Review of ’Cold War, Crisis and Conflict‘ by John Callaghan, Lawrence & Wishart £14.99
Cold War, Crisis and Conflict covers the era of the long economic boom, the struggles for colonial freedom, Suez, and the Hungarian Revolution, all viewed through the eyes of the British Communist Party (CP). The party opened this era with a new manifesto, The British Road to Socialism (1951). This explicitly abandoned the party‘s claim to be a revolutionary organisation.
At the time, the party had over 30,000 members, many of whom were industrial militants in engineering, the pits and transport. In conditions of full employment and frequent government attempts at wage restraint, a rank and file militancy developed over pay that the Communists encouraged. The party was able to secure official, even leading, positions in a number of unions. But for all its industrial implantation, and despite the respect that workmates had for Communist Party shop stewards, a generation gap emerged where the party was unable to recruit young workers.
This book helps to explain this failure. Partly this was because of the CP‘s isolation during the Cold War, but John Callaghan believes the inconsistencies in the party‘s politics were crucial. During the ’golden age‘ of capitalist growth, the party predicted capitalism‘s imminent demise and the Soviet Union surging ahead. The CP also denied the crimes of Stalin and the dictatorships of Eastern Europe. As a result its policies were riddled with contradictions that frustrated much of the hard work of its members. It campaigned for peace as Russia armed itself with the H-Bomb; it worked against racism but ignored anti-Semitism in the Soviet Union; it opposed US and British imperialism in Korea, Greece, Malaya, Egypt and Vietnam but supported Soviet tanks crushing a popular uprising in Budapest.
These inconsistencies came to the fore in 1956, a year of crisis for the party. A year when, with Stalin dead some three years previously, Khrushchev admitted Stalin‘s crimes at a closed session of the 20th Congress of the Communist Party of the Soviet Union. As the secret speech leaked out it caused shock waves among the Communist parties across the world. That year also witnessed a workers‘ revolution in Hungary that was brutally suppressed by Soviet invasion (even the Daily Worker‘s correspondent in Budapest recognised as much).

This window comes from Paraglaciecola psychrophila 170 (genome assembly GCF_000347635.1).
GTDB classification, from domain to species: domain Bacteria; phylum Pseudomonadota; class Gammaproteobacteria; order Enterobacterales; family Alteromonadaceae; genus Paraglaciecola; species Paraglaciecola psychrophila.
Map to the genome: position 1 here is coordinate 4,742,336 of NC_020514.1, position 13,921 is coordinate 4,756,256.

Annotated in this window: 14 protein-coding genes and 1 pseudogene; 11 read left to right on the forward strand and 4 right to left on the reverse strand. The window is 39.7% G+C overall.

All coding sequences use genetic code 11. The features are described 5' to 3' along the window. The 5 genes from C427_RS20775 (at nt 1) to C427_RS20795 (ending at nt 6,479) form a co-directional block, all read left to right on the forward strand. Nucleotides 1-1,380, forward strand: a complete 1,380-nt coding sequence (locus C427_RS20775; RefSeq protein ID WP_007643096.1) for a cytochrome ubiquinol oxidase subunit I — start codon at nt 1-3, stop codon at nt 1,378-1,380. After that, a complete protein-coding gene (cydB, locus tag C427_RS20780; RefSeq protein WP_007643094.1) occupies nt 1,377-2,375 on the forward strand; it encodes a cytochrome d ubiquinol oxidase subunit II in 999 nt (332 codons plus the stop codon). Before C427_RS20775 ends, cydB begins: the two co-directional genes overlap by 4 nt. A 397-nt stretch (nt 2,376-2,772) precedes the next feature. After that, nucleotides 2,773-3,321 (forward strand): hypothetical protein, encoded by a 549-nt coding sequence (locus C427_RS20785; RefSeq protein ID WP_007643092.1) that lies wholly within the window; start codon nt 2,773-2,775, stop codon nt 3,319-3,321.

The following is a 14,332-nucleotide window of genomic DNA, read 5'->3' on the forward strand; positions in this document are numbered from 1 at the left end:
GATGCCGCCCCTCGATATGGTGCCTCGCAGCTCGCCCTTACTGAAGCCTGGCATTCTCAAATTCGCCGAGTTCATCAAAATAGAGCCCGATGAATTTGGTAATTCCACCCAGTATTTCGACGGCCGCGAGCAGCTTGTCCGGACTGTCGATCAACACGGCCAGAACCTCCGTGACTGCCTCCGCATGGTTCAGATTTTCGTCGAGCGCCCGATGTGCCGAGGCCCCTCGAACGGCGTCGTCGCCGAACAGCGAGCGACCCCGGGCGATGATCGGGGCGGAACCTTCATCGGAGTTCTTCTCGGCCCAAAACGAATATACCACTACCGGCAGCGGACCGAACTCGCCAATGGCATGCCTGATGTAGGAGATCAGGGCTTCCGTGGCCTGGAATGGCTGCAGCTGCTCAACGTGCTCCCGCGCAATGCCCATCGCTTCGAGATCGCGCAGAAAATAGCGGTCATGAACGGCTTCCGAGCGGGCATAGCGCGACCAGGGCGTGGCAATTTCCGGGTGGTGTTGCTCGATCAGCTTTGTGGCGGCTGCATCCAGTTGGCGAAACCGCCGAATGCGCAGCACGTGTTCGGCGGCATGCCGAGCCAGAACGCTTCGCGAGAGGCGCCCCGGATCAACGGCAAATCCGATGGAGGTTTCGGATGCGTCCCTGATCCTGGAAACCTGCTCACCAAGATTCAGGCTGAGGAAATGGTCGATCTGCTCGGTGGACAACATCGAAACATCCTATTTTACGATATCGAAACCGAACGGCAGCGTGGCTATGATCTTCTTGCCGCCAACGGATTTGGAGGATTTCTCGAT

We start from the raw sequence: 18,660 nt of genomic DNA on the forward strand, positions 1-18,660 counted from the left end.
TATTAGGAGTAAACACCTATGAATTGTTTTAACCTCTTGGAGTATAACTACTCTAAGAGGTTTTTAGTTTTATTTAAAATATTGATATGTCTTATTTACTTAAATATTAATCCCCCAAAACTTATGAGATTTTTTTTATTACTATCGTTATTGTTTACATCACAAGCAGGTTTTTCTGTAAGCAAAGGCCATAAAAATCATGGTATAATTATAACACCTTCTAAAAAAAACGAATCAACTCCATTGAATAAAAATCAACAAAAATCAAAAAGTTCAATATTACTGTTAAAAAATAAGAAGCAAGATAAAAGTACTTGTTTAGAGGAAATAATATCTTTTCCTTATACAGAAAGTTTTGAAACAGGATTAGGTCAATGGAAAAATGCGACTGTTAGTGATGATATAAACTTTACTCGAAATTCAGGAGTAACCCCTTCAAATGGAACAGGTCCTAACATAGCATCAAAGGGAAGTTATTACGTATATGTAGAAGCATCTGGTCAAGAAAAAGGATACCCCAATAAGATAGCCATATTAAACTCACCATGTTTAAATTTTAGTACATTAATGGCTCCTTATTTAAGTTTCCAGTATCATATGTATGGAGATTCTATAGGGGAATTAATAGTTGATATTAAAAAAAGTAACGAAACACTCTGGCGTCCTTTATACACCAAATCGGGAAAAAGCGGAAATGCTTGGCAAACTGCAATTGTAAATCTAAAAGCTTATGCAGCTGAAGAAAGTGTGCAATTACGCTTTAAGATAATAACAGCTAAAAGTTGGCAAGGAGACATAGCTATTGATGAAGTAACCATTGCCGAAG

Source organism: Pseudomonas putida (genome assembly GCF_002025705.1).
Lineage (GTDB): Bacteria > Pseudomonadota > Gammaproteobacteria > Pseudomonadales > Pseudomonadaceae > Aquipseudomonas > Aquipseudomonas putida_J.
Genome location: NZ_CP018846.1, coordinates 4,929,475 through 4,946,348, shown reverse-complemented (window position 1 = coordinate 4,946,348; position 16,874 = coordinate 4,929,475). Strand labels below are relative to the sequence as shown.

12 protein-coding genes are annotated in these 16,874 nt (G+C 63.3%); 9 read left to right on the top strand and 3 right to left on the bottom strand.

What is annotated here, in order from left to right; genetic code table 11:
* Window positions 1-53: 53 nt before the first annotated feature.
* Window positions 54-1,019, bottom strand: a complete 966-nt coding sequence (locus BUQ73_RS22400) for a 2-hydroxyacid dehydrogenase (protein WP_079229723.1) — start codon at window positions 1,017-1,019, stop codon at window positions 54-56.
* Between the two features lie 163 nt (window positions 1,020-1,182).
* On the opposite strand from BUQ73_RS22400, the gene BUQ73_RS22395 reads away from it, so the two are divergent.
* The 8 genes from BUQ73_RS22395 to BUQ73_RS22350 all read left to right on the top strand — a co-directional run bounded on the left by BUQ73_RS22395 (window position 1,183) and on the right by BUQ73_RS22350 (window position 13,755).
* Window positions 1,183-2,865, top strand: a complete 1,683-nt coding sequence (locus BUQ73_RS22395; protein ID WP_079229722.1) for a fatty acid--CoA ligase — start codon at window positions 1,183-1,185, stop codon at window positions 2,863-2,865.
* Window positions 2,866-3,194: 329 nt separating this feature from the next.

The party lost a third of its members with some high-profile resignations, including trade union leaders and intellectuals, notably talented members of the Historians Group. John Callaghan thankfully avoids the current vogue for rehabilitating the ’totalitarian‘ explanation of Stalinism used by the right during the Cold War to justify nearly anything in the name of anti-Communism. He also steers away from a romantic view of the CP. There are passages of real insights into the internal struggle and doubts of members, into reactions inside the party to 1956, and into the Cold War climate of anti-Communism. His discussion of the witch-hunt of Communists in the Sheffield engineering industry and ballot-rigging in the electricians‘ union are particularly engaging.
But the book is marred by two problems. First, its casual and dismissive attitude to the left alternative to the CP. This was given tremendous impetus by the events of 1956 and 1968 and the CP remained a serious obstacle to its growth. Second, he sloppily blurs Lenin and Stalin on questions such as democracy, party organisation, and imperialism where they stood poles apart. That said, if your appetite was whetted by Cambridge Spies and you want to read about the Communist Party during this period this is a good place to start.